Michael Clarke, former director of the Royal United Services Institute, a London security think tank, said President Biden’s request to Congress for $33 billion of long-term military aid is a signal that he “is going to do whatever it takes to ensure that Ukraine does not go under. That makes it much less plausible that Ukraine could be beaten.”

“I don’t think a Ukrainian collapse is likely. I’d almost rule that one out,” said Mr. Freedman of King’s College London. “They have the motivation and the momentum.”

3. Quagmire

Wars often develop into stalemates that neither side dares lose. Western officials have warned the conflict could last into next year or well beyond.

“War is often or can be a process of competitive collapse where victory goes to the side still standing, even though both are suffering terribly. That was certainly what happened in 1918,” said Mr. Cohen, speaking of the end of World War I.

A stalemate, he said, is “conceivable if you really think that the Russians are well dug in and tenacious and will be able to generate replacements for the quite terrible losses they’ve taken.” He said he finds that unconvincing. He said a more likely scenario is that the Ukrainians exploit their mobility and tactical superiority to choose places to attack and penetrate Russian lines.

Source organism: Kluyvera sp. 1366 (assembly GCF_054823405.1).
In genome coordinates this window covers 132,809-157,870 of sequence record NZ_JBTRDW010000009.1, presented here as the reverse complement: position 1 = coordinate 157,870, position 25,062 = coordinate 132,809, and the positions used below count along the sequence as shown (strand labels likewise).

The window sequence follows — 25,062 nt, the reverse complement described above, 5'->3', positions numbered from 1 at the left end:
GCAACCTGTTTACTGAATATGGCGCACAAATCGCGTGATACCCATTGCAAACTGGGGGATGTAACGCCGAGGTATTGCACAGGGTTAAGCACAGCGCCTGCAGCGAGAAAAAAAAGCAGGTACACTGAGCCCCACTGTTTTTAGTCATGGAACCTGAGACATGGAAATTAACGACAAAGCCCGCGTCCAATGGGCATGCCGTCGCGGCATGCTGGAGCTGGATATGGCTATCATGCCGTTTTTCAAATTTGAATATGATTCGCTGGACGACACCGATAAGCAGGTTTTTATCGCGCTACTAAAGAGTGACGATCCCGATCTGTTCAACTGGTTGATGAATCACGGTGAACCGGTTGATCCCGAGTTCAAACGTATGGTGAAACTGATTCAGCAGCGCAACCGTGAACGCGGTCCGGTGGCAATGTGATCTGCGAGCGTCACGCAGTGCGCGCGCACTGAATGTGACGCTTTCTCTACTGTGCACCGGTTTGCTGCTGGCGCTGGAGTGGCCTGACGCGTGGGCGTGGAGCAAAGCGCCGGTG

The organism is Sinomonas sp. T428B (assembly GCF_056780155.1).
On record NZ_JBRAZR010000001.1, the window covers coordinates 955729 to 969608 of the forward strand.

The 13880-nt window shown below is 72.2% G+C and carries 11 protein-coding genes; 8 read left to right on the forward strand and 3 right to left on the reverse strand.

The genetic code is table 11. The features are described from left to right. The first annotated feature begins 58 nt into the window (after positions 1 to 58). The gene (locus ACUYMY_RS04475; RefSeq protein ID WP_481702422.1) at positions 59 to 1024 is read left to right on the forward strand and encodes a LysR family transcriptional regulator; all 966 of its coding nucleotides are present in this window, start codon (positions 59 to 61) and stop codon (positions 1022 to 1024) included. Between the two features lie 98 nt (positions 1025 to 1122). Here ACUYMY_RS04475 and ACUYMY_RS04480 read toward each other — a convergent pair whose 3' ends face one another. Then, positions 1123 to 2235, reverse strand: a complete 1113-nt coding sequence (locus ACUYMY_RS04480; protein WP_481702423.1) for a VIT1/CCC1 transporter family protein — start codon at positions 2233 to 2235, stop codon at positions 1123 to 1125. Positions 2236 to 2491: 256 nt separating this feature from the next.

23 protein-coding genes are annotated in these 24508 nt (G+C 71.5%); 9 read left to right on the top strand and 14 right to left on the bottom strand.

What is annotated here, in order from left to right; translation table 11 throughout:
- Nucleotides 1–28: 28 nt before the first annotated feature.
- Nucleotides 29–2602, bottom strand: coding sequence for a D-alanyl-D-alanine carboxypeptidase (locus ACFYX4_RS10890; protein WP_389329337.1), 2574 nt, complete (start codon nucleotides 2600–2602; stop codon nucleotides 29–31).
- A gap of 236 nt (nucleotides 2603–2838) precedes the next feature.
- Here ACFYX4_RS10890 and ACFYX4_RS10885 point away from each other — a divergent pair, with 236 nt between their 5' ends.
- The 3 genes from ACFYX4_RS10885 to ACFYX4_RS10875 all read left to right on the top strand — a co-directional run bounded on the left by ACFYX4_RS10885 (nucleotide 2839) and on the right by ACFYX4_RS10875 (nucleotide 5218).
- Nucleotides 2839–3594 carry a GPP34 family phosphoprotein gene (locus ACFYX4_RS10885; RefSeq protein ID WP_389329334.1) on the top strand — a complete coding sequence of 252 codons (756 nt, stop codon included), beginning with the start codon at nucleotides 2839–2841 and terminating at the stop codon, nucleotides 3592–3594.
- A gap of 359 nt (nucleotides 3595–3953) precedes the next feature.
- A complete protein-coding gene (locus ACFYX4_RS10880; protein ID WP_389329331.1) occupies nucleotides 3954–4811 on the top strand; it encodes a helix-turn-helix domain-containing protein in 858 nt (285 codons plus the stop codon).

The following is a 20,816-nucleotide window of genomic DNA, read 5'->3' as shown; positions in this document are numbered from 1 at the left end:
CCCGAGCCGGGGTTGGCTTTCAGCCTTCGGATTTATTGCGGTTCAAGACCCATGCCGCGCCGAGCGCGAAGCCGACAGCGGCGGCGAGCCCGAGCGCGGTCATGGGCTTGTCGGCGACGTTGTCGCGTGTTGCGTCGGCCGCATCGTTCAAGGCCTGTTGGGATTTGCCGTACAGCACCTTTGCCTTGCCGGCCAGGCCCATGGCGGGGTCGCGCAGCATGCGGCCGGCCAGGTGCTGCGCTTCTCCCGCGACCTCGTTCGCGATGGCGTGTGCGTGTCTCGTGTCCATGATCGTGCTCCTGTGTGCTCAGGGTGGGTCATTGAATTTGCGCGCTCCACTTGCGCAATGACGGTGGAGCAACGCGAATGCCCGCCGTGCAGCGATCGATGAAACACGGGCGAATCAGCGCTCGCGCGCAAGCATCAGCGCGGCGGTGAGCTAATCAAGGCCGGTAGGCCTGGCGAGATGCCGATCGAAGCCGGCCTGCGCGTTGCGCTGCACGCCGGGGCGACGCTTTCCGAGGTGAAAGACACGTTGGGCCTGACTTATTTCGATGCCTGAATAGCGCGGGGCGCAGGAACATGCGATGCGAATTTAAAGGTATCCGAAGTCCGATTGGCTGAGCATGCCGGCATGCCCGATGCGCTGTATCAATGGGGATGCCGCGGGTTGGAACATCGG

Several analysts said they expect that if Ukraine can withstand the current Russian offensive in the Donbas, the Ukrainians will intensify their counteroffensive in the next few weeks, starting a critical phase of the war. Mr. Clarke said that Russia’s army is too small to achieve even its limited objectives in Ukraine. The key longer term for Moscow is whether recruiting efforts bear fruit and whether another 150,000 to 180,000 troops can be brought into its standing army. Given the need for training, new recruits wouldn’t arrive on the battlefield until close to the end of the year. “If next year the Russians can have a bigger mobilized force, then we get into the stalemate scenario,” he said.